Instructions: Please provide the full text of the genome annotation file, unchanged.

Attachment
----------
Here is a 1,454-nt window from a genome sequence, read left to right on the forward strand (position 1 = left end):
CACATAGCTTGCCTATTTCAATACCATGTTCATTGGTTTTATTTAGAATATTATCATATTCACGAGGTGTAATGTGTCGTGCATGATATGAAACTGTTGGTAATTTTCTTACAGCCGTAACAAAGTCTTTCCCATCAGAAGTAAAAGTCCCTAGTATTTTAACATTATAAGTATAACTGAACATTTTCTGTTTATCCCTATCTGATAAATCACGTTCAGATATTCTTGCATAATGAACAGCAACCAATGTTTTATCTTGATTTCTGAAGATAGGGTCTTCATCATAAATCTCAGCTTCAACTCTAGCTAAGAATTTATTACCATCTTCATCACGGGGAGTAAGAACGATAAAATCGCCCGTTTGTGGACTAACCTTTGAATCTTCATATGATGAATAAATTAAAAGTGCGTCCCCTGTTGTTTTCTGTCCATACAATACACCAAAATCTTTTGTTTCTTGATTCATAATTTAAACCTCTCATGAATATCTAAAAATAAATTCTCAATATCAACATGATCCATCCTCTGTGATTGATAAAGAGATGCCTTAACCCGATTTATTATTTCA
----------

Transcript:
Here is a 1,454-nt window from a genome sequence, read left to right on the forward strand (position 1 = left end):
CACATAGCTTGCCTATTTCAATACCATGTTCATTGGTTTTATTTAGAATATTATCATATTCACGAGGTGTAATGTGTCGTGCATGATATGAAACTGTTGGTAATTTTCTTACAGCCGTAACAAAGTCTTTCCCATCAGAAGTAAAAGTCCCTAGTATTTTAACATTATAAGTATAACTGAACATTTTCTGTTTATCCCTATCTGATAAATCACGTTCAGATATTCTTGCATAATGAACAGCAACCAATGTTTTATCTTGATTTCTGAAGATAGGGTCTTCATCATAAATCTCAGCTTCAACTCTAGCTAAGAATTTATTACCATCTTCATCACGGGGAGTAAGAACGATAAAATCGCCCGTTTGTGGACTAACCTTTGAATCTTCATATGATGAATAAATTAAAAGTGCGTCCCCTGTTGTTTTCTGTCCATACAATACACCAAAATCTTTTGTTTCTTGATTCATAATTTAAACCTCTCATGAATATCTAAAAATAAATTCTCAATATCAACATGATCCATCCTCTGTGATTGATAAAGAGATGCCTTAACCCGATTTATTATTTCA